In a post on Mozilla’s hacks blog, Arun Rangatharan and Shawn Wilsher give a clear and compelling walkthrough of IndexedDB, a feature coming in Firefox 4. IndexedDB is their answer to the need for more powerful client-side data storage. Many browsers already support localStorage but that is just a persistent map. It only stores name-value pairs and doesn’t provide any kind of index support for faster look up over larger data sets. Mozilla has decided to eschew another effort in this arena, the WebDatabase API. That API is currently implemented by other browsers and is based on and a subset of the popular SQLite file database.
I don’t even have to read the post they link to explaining the reasons, looking over the code samples they provide for comparison has convinced me that IndexedDB is appealing. The choice between the two mirrors very strongly the calculus around selecting server side database these days, too. There may well be some kinds of data for which a small relational database makes sense but the ease of programming speaks well of the more JSON-like IndexedDB. I doubt any of the advantages of SQLite will make much of a difference on the scale at which these APIs will be used.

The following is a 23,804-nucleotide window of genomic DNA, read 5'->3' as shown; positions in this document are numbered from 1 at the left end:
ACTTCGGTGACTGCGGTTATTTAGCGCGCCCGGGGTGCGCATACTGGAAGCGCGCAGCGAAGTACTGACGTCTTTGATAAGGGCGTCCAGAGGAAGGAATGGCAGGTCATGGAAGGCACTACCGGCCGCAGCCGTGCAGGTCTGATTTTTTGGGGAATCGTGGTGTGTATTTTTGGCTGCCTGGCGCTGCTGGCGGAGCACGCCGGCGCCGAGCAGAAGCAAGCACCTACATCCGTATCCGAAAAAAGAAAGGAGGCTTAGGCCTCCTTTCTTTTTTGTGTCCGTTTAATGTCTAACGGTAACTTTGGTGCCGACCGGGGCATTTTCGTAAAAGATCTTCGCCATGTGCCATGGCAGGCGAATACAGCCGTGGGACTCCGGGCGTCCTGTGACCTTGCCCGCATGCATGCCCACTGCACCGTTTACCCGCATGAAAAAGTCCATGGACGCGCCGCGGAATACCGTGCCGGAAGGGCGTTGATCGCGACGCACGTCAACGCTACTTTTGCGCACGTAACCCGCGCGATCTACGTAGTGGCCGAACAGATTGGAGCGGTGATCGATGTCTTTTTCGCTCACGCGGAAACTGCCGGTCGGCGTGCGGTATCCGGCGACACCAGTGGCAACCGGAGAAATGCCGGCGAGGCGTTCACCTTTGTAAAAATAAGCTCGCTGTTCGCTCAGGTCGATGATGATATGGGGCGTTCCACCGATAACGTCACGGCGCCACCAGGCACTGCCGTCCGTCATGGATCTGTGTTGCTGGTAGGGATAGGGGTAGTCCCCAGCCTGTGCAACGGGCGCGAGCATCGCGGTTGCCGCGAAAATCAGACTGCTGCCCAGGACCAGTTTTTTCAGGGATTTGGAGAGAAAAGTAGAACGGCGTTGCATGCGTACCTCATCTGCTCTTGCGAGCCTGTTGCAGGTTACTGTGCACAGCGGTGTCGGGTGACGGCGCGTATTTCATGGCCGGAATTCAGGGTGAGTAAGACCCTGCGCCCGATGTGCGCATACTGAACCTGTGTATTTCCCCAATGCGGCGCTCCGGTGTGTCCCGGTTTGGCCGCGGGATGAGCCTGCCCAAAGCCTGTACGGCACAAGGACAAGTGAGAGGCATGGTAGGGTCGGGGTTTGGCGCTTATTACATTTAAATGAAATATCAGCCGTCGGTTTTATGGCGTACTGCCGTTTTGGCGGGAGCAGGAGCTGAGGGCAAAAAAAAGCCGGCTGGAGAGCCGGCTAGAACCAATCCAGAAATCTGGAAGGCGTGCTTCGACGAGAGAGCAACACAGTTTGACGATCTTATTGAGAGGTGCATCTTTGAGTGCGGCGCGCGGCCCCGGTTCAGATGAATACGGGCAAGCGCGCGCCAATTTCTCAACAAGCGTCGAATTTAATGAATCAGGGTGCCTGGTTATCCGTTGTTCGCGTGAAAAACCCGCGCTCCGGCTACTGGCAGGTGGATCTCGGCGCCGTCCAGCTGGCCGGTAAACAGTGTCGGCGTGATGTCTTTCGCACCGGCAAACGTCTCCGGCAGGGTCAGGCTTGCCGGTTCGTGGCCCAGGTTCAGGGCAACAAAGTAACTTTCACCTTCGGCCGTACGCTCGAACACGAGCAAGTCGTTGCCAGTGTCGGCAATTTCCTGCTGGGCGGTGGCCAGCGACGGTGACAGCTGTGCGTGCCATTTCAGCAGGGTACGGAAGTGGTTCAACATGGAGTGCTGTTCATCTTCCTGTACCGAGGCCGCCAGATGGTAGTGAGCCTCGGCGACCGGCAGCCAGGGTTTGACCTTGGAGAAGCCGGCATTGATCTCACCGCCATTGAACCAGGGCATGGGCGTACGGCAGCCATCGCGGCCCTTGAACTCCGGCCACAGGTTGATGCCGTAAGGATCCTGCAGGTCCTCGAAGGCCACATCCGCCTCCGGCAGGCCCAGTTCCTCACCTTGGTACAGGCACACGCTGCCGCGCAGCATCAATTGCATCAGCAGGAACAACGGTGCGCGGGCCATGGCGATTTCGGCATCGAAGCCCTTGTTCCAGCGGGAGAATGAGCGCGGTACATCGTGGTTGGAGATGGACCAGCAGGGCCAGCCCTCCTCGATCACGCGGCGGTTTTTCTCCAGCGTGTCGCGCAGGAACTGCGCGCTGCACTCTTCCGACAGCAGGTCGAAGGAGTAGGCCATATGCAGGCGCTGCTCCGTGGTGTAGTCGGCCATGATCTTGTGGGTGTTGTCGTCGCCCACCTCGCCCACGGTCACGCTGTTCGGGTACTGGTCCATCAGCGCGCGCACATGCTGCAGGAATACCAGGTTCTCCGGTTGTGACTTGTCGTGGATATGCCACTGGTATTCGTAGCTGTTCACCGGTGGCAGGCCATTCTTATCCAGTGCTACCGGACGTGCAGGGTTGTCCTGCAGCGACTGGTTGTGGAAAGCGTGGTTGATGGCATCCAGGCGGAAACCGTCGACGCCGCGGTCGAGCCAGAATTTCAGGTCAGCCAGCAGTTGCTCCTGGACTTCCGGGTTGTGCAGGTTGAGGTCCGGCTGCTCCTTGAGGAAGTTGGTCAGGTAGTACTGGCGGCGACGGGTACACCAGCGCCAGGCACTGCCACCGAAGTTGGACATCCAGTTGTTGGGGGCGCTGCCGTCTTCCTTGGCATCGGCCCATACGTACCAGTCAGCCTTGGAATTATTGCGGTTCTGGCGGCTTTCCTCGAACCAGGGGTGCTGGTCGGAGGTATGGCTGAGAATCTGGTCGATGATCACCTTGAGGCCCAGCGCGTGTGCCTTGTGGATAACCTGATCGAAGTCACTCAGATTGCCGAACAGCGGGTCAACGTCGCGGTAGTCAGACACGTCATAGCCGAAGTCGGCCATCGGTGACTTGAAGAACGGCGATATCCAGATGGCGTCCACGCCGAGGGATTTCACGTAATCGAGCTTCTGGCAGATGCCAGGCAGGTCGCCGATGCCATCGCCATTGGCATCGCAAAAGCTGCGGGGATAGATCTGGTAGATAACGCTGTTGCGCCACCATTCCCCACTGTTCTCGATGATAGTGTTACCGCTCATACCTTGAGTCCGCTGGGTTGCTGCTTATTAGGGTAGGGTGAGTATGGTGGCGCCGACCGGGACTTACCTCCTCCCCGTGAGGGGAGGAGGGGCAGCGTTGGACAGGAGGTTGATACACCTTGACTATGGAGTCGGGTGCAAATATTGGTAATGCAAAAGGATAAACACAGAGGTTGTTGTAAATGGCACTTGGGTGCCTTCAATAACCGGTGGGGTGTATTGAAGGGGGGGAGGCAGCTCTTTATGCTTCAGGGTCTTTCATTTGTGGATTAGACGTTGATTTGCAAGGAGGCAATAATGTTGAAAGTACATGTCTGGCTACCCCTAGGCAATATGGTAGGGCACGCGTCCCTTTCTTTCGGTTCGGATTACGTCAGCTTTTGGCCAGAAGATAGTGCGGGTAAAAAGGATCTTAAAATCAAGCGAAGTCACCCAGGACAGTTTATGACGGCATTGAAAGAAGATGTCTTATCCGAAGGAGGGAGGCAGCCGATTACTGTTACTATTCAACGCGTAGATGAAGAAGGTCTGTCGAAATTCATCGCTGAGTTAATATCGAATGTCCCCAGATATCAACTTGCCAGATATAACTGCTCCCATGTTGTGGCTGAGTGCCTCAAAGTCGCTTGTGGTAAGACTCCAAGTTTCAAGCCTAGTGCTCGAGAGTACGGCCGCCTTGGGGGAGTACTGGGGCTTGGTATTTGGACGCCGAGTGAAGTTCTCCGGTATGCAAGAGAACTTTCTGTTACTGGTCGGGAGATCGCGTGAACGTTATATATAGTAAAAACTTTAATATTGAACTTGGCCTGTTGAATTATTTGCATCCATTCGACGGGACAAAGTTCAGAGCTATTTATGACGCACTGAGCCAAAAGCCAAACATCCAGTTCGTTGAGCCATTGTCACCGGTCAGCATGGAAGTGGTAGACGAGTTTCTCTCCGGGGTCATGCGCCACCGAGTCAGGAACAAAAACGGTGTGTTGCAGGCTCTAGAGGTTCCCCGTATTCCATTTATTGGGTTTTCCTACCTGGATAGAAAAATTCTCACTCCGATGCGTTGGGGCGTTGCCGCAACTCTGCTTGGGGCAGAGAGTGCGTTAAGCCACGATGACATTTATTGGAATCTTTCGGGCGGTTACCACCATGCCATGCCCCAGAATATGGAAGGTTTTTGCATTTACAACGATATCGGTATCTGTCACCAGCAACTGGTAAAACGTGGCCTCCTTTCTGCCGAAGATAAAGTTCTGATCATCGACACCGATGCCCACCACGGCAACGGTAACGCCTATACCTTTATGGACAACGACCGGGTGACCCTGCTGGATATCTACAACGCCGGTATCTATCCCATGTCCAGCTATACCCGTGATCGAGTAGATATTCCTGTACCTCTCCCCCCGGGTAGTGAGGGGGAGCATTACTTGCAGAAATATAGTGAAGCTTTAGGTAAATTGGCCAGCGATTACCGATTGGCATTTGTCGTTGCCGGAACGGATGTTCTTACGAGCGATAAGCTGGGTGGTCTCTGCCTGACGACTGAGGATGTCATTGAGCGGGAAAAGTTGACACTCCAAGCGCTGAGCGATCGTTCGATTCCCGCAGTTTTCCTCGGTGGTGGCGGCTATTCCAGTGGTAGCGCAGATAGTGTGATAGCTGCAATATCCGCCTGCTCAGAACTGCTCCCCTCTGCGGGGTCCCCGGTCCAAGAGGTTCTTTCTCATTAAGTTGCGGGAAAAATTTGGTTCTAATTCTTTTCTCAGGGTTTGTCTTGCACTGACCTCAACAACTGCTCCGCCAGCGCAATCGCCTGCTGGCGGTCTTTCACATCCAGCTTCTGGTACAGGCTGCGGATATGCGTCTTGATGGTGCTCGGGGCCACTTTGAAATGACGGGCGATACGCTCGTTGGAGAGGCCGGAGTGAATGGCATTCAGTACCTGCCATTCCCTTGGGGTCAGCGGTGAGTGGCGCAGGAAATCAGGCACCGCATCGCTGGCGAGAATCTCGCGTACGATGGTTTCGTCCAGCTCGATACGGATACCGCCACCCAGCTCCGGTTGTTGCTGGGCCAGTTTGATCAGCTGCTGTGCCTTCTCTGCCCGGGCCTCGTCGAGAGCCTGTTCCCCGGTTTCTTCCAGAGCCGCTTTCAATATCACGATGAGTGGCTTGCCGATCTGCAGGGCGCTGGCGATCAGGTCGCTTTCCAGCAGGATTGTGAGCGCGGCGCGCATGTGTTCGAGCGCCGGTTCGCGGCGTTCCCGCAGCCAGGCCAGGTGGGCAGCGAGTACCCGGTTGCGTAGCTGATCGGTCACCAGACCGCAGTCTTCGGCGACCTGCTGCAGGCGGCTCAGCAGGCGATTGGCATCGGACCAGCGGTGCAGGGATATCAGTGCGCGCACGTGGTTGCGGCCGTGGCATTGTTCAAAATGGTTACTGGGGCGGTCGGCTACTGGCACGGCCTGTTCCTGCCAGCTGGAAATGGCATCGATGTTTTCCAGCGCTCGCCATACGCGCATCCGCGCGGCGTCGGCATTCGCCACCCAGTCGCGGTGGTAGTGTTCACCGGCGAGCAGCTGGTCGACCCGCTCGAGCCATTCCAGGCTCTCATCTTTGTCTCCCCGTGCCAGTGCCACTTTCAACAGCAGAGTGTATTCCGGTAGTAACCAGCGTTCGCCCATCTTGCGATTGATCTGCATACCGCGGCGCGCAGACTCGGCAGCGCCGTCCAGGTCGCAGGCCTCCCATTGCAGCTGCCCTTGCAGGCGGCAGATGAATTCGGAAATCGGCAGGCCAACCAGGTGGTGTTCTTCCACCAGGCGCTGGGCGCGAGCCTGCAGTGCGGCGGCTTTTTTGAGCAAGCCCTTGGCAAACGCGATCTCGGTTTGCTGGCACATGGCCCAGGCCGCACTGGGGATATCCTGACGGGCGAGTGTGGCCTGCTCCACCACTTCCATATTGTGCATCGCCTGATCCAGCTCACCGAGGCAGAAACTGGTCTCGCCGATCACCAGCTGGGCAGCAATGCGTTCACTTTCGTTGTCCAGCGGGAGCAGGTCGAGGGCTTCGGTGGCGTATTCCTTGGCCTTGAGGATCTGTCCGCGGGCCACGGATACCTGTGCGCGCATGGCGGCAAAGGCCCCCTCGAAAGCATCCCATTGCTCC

My only concern is cross browser support. IndexedDB was a draft spec before Mozilla started implementing it for the forthcoming version of their browser. In that post on reasons for supporting it, they do note their is support from Microsoft and some implementation of the structured storage system for Chrome. Here is hoping we can avoid having to have abstraction layers or wrappers as crappy compromises for it not making it into all the modern browsers.